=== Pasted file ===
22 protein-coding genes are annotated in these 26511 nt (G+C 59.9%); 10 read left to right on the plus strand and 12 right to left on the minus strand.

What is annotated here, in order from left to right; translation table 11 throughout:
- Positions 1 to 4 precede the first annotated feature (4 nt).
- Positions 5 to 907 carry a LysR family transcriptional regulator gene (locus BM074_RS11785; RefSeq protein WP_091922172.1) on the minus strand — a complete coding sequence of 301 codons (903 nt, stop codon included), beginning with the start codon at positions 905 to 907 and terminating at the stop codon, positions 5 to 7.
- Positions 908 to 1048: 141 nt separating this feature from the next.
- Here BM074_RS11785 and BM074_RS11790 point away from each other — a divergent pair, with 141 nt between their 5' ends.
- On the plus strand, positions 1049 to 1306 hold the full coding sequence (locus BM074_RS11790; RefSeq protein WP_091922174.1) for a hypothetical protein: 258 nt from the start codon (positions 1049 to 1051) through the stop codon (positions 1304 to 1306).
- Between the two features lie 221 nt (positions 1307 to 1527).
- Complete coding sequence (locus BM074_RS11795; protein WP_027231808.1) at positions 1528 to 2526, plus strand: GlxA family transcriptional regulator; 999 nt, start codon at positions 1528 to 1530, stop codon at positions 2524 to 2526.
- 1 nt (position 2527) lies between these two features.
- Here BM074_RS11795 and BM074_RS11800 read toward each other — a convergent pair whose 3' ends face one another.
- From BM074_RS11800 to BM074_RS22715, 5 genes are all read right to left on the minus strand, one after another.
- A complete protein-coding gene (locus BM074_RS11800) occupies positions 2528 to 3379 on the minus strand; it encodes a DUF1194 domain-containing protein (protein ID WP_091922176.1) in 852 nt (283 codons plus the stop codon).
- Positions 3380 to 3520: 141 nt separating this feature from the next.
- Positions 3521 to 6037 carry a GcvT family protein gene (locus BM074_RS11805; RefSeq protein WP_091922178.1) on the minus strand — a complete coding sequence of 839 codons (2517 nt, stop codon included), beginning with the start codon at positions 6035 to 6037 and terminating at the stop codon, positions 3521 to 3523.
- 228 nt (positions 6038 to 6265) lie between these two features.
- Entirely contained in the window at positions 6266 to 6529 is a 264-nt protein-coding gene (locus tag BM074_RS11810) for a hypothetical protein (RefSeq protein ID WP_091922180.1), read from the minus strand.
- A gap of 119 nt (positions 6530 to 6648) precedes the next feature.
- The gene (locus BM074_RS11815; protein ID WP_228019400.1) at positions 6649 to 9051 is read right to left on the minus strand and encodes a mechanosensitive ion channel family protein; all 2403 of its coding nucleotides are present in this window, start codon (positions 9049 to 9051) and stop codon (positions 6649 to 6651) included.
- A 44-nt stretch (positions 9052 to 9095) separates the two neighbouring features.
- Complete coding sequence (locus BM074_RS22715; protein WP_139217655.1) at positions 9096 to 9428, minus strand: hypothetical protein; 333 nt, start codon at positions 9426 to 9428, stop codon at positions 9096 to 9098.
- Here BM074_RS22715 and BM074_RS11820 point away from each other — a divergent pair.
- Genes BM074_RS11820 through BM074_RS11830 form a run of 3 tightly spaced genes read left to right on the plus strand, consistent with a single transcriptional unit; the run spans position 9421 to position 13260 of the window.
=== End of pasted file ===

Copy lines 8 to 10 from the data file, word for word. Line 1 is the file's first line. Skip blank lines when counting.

- Between the two features lie 221 nt (positions 1307 to 1527).
- Complete coding sequence (locus BM074_RS11795; protein WP_027231808.1) at positions 1528 to 2526, plus strand: GlxA family transcriptional regulator; 999 nt, start codon at positions 1528 to 1530, stop codon at positions 2524 to 2526.
- 1 nt (position 2527) lies between these two features.